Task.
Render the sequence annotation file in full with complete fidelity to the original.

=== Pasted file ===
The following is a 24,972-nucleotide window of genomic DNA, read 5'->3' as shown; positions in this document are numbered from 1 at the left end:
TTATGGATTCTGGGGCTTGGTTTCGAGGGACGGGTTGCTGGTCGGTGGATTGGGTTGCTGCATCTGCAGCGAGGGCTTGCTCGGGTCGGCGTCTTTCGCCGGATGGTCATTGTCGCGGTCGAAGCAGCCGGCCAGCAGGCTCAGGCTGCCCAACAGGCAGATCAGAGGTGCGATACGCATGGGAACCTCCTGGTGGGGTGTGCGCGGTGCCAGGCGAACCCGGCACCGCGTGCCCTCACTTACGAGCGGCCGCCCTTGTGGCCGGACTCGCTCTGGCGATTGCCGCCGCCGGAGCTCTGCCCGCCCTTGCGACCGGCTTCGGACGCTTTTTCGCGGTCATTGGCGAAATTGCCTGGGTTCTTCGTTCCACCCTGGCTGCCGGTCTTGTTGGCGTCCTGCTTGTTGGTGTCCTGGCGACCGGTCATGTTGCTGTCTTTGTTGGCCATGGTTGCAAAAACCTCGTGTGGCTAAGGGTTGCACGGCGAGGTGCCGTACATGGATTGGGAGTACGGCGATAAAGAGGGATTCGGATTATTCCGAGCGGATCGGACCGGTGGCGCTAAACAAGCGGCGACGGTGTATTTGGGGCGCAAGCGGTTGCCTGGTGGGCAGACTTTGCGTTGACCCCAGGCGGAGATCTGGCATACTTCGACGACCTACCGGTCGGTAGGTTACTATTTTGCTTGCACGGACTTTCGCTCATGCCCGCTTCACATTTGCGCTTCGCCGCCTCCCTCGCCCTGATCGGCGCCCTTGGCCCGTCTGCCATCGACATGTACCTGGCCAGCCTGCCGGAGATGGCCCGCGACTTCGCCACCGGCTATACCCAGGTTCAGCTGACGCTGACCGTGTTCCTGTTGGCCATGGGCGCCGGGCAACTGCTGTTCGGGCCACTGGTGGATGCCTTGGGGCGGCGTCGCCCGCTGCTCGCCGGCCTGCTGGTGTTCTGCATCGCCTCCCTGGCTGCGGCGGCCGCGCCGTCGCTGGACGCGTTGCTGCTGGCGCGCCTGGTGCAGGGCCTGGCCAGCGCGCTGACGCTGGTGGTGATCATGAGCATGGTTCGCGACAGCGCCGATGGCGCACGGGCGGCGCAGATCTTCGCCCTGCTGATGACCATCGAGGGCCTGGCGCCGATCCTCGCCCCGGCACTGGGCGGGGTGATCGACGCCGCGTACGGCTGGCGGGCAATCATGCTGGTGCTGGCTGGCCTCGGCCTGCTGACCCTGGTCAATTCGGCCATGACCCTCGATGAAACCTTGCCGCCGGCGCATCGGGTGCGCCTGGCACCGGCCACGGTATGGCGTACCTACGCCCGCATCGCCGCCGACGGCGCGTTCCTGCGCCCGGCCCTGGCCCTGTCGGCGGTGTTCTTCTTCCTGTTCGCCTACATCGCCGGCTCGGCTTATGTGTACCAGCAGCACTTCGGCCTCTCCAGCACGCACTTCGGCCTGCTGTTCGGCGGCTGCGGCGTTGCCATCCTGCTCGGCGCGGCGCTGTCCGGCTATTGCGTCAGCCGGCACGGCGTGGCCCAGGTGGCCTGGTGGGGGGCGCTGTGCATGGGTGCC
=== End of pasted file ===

The following is a 24,972-nucleotide window of genomic DNA, read 5'->3' as shown; positions in this document are numbered from 1 at the left end:
TTATGGATTCTGGGGCTTGGTTTCGAGGGACGGGTTGCTGGTCGGTGGATTGGGTTGCTGCATCTGCAGCGAGGGCTTGCTCGGGTCGGCGTCTTTCGCCGGATGGTCATTGTCGCGGTCGAAGCAGCCGGCCAGCAGGCTCAGGCTGCCCAACAGGCAGATCAGAGGTGCGATACGCATGGGAACCTCCTGGTGGGGTGTGCGCGGTGCCAGGCGAACCCGGCACCGCGTGCCCTCACTTACGAGCGGCCGCCCTTGTGGCCGGACTCGCTCTGGCGATTGCCGCCGCCGGAGCTCTGCCCGCCCTTGCGACCGGCTTCGGACGCTTTTTCGCGGTCATTGGCGAAATTGCCTGGGTTCTTCGTTCCACCCTGGCTGCCGGTCTTGTTGGCGTCCTGCTTGTTGGTGTCCTGGCGACCGGTCATGTTGCTGTCTTTGTTGGCCATGGTTGCAAAAACCTCGTGTGGCTAAGGGTTGCACGGCGAGGTGCCGTACATGGATTGGGAGTACGGCGATAAAGAGGGATTCGGATTATTCCGAGCGGATCGGACCGGTGGCGCTAAACAAGCGGCGACGGTGTATTTGGGGCGCAAGCGGTTGCCTGGTGGGCAGACTTTGCGTTGACCCCAGGCGGAGATCTGGCATACTTCGACGACCTACCGGTCGGTAGGTTACTATTTTGCTTGCACGGACTTTCGCTCATGCCCGCTTCACATTTGCGCTTCGCCGCCTCCCTCGCCCTGATCGGCGCCCTTGGCCCGTCTGCCATCGACATGTACCTGGCCAGCCTGCCGGAGATGGCCCGCGACTTCGCCACCGGCTATACCCAGGTTCAGCTGACGCTGACCGTGTTCCTGTTGGCCATGGGCGCCGGGCAACTGCTGTTCGGGCCACTGGTGGATGCCTTGGGGCGGCGTCGCCCGCTGCTCGCCGGCCTGCTGGTGTTCTGCATCGCCTCCCTGGCTGCGGCGGCCGCGCCGTCGCTGGACGCGTTGCTGCTGGCGCGCCTGGTGCAGGGCCTGGCCAGCGCGCTGACGCTGGTGGTGATCATGAGCATGGTTCGCGACAGCGCCGATGGCGCACGGGCGGCGCAGATCTTCGCCCTGCTGATGACCATCGAGGGCCTGGCGCCGATCCTCGCCCCGGCACTGGGCGGGGTGATCGACGCCGCGTACGGCTGGCGGGCAATCATGCTGGTGCTGGCTGGCCTCGGCCTGCTGACCCTGGTCAATTCGGCCATGACCCTCGATGAAACCTTGCCGCCGGCGCATCGGGTGCGCCTGGCACCGGCCACGGTATGGCGTACCTACGCCCGCATCGCCGCCGACGGCGCGTTCCTGCGCCCGGCCCTGGCCCTGTCGGCGGTGTTCTTCTTCCTGTTCGCCTACATCGCCGGCTCGGCTTATGTGTACCAGCAGCACTTCGGCCTCTCCAGCACGCACTTCGGCCTGCTGTTCGGCGGCTGCGGCGTTGCCATCCTGCTCGGCGCGGCGCTGTCCGGCTATTGCGTCAGCCGGCACGGCGTGGCCCAGGTGGCCTGGTGGGGGGCGCTGTGCATGGGTGCC